A global population redistribution in a migrant shorebird detected with continent-wide qualitative breeding survey data
Article first published online: 5 NOV 2010
© 2010 Blackwell Publishing Ltd
Diversity and Distributions
Volume 17, Issue 1, pages 144–151, January 2011
How to Cite
Rakhimberdiev, E., Verkuil, Y. I., Saveliev, A. A., Väisänen, R. A., Karagicheva, J., Soloviev, M. Y., Tomkovich, P. S. and Piersma, T. (2011), A global population redistribution in a migrant shorebird detected with continent-wide qualitative breeding survey data. Diversity and Distributions, 17: 144–151. doi: 10.1111/j.1472-4642.2010.00715.x
- Issue published online: 13 DEC 2010
- Article first published online: 5 NOV 2010
- Philomachus pugnax;
Aim Over the last two decades, thousands of northward migrating ruffs (Philomachus pugnax) have disappeared from western European staging sites. These migratory ruffs were partly temperate breeding birds, but most individuals head towards the Eurasian Arctic tundras where 95% of the global population breeds. This regional decline may represent either: (1) local loss of breeding birds in western Europe, (2) a global decline, (3) shift(s) in distribution or (4) a combination of these.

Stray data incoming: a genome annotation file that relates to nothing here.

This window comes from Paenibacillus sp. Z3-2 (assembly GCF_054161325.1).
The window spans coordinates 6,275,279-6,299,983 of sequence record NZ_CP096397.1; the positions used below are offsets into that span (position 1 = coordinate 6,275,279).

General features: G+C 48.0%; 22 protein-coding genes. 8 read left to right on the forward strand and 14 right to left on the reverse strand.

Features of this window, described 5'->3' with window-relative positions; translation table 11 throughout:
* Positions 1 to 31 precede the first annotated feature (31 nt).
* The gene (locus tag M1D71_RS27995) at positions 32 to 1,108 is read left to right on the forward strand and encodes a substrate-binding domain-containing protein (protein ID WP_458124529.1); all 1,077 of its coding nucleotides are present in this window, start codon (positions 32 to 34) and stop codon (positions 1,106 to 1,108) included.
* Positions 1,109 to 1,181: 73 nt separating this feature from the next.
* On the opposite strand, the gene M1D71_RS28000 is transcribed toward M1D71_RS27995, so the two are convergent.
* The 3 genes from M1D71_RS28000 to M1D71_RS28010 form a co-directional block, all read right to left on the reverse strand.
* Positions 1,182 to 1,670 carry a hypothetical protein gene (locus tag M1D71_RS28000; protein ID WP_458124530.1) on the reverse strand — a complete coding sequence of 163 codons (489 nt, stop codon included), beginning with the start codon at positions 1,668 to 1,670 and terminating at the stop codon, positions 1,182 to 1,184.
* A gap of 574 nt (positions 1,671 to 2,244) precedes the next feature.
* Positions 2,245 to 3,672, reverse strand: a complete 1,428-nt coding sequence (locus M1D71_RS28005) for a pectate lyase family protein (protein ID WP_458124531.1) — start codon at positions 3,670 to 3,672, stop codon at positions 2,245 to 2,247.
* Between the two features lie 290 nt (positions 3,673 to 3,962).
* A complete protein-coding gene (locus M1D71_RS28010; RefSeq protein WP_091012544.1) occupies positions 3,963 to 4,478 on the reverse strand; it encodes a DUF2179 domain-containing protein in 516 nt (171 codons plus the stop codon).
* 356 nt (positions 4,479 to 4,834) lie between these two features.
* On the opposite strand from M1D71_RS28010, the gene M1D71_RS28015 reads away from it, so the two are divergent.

Location Northern Eurasia.
Methods To put the declines in western Europe in context, we analysed Arctic monitoring data from the last two decades (Soloviev & Tomkovich, 2009) to detect changes in regional breeding densities across northern Eurasia. We used a novel approach applying generalized additive modelling (GAM) and generalized estimations equations (GEE).
Results We show that the global breeding population of ruffs has made a significant eastwards shift into the Asian part of the breeding range. In the European Arctic, ruffs decreased during the last 18 years. At the same time, in western Siberia, ruffs increased. In eastern Siberia, no significant population changes could be detected. These changes corroborate the finding that during northward migration, growing numbers of ruffs avoided staging areas in the Netherlands and Sweden and started migrating along a more easterly route leading into western Siberia.
Main conclusions We detected an unprecedented large-scale population redistribution of ruffs and suggest that this is a response to loss of habitat quality at the traditional staging site in the Netherlands.